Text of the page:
It is said that the show must go on and, despite quite the heavy down pour, the show certainly did just that at the Portage County Randolph Fair which recently showcased locals “Livin’ the Dream 2014” during its 156th season.

Clear skies and sunshine shone at various points during the weeklong festivities, encouraging visitors to take their time perusing a wide variety of skills on display ranging from handmade crafts and artwork to homegrown and kitchen-preserved produce to aptitude with raising and training animals.

Though there were exceptional events continually on the schedule, a few days were designated with special themes such as the Kids’ Day on Thursday, which is when those same sunny skies opened up for an impromptu rainstorm unfortunately drenching the spectators but fortunately serving as a way to cool down the late summer heat. Nevertheless, those present enjoyed the cornucopia of offerings that included amusement rides, a K-9 demonstration, mini horse shows, Little Squirts tractor races and “make and take” activities geared just for the younger crowd. Friday acknowledged senior citizens and veterans with free admission and spotlighted entertainers reminiscent of the good ole days such as Elvis (well, an impersonator at least) and the not-at-all-minuscule sounds of the Akron Big Band.

Festival fans had the opportunity to explore the plethora of participants throughout several different styles of venues whether in the barn stables corralling cows (beef and dairy alike) or the aforementioned mini horses and their not-so-mini counterparts; livestock pens housing sheep, goats, pigs and even alpacas; or exhibit buildings presenting everything from flower arrangements, sewing selections and fine art to a veritable rainbow of delectable edibles in the form of jams and jellies, wine (red, white, blush and dessert subcategories just to name a few), right-off-the-tree-or-bush fruits and the freshly made pies and pastries that go with them. Due to the recent trend in home brewing, a new category may be created next season for homemade beer as well giving a new twist to look forward to for those who make a tradition of fair attendance year after year. And for an extra taste of creativity, “art” projects combining ingenuity with natural materials found right in one’s garden allowed viewers to look at vegetables with a new perspective as a barrel-racing scene made out of a cucumber obstacle course was run by a cherry tomato-topped peapod “cowboy” riding a corncob “pony” protected by a green bean “fence” while another tongue-in-cheek landscape depicted an iceberg (of iceberg lettuce, of course) obstructing the world’s most famous cruise ship. The scarecrow army returned as well with one section portraying straw-stuffed likenesses of prominent inventors in history.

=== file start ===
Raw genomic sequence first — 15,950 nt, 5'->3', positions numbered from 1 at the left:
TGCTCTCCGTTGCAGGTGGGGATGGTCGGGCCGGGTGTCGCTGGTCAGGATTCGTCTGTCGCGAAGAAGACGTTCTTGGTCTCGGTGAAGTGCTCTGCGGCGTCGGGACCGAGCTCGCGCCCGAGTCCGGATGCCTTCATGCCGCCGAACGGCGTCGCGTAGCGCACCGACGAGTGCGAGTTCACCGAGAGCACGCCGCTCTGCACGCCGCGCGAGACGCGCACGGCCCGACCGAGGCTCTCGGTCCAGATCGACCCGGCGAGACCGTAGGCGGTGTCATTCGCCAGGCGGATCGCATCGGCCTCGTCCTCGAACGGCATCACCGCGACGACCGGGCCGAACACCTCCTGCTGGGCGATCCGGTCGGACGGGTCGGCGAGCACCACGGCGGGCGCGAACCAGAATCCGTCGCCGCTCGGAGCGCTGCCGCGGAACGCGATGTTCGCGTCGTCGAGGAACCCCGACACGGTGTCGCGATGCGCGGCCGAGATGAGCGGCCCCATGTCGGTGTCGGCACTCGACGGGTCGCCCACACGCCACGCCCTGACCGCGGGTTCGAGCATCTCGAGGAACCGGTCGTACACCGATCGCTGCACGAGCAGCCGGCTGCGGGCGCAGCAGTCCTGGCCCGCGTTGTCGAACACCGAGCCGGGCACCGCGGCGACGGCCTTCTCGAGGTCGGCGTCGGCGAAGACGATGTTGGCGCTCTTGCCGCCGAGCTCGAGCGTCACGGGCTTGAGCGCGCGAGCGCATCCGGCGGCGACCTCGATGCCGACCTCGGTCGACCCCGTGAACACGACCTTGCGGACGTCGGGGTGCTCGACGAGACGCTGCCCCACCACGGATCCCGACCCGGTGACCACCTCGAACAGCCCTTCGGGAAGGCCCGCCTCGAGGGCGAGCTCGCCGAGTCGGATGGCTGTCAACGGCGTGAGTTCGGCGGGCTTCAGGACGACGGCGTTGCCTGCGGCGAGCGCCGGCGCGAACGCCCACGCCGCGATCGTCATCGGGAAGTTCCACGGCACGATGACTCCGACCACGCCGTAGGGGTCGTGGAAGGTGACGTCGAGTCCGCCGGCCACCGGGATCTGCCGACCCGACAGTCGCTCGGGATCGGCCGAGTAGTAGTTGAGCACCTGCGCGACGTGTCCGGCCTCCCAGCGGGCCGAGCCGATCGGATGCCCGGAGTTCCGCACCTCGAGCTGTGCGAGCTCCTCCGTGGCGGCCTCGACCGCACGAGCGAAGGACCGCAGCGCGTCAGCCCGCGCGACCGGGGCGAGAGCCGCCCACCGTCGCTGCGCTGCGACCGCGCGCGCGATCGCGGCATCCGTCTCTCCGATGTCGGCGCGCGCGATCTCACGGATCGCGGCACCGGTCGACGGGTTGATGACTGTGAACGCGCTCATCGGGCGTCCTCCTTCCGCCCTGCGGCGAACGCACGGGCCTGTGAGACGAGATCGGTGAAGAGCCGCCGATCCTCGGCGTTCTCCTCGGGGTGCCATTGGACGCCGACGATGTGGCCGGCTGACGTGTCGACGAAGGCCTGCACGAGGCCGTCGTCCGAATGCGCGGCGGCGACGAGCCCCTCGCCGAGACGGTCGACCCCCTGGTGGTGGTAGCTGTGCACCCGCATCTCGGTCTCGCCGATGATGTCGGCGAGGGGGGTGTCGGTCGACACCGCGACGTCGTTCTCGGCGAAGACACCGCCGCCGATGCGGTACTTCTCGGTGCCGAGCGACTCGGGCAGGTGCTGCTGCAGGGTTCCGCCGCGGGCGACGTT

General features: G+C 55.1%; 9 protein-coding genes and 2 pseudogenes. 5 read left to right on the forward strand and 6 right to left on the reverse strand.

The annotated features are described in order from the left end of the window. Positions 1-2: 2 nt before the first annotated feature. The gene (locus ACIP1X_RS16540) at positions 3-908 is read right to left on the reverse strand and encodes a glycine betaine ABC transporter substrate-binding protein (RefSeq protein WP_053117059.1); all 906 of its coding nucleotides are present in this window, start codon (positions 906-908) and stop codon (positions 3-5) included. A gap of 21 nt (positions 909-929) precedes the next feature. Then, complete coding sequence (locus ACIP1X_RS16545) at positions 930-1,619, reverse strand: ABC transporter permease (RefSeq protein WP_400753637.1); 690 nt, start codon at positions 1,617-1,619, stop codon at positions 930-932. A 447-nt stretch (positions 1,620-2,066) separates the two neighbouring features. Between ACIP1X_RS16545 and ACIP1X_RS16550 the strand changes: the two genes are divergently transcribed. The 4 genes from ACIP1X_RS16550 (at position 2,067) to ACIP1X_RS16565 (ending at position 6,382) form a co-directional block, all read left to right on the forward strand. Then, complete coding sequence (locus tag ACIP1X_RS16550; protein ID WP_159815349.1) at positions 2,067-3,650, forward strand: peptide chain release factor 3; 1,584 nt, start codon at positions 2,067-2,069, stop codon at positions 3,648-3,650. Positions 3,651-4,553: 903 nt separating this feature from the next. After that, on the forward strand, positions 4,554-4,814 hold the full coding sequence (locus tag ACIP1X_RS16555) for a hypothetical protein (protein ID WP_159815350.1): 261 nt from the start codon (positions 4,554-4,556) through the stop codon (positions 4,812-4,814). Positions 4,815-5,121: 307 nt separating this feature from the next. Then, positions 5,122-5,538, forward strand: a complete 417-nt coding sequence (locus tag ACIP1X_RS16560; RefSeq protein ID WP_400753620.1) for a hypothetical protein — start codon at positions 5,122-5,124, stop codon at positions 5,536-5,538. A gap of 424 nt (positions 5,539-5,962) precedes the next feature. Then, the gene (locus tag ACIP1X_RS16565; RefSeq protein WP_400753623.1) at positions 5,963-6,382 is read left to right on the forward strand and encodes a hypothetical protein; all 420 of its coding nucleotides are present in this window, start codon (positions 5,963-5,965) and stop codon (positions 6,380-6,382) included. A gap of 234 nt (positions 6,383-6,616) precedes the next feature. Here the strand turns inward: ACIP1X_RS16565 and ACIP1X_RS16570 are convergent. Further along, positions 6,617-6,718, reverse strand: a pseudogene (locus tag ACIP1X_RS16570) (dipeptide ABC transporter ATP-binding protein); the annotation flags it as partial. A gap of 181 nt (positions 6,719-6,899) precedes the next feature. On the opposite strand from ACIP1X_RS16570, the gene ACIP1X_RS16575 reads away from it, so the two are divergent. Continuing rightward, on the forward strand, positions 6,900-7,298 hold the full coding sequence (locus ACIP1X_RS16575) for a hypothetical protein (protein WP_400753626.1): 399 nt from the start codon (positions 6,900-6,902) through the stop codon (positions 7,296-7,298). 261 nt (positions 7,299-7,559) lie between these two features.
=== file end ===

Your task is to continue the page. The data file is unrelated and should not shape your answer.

Regardless of which roof the products were under, ribbons were awarded fair-wide in several classes and categories and the recipients’ entries were proudly tagged with an array of blue, red, white and yellow, with large purple ruffles designating a Best in Show.

Other honorable mentionables to notice while meandering along the grounds were humorous competitions such as a rooster crowing challenge and costume contest for various types of four-legged friends in addition to the grooming games and live races that required humans and animals to team up their talents to succeed in their endeavors. Grandstand crowd favorites returned with tractor pulls, bull riding and the quintessential smash’em ups that feature the brave contestants in the Demolition Derby. And if the flashing lights and noisy sound effects didn’t draw attention to the giant contraptions on the midway, the temporarily thrilled (or terrified?) shrieks of the carnival kiddies riding high above the numerous food stands certainly did. It wouldn’t be a county fair without plenty of snack choices, namely those that are fried or on a stick, to munch while enjoying an afternoon of being hoisted by a colorful metal apparatus into the air and any festival veteran knows that successfully combining both without some kind of messy aftermath is a talent all its own!

To learn even more about this long-standing fixture in our nearby farming world, or to find out how to be involved next year, visit http://www.randolphfair.com/ or call the fair office at (330) 325-7476.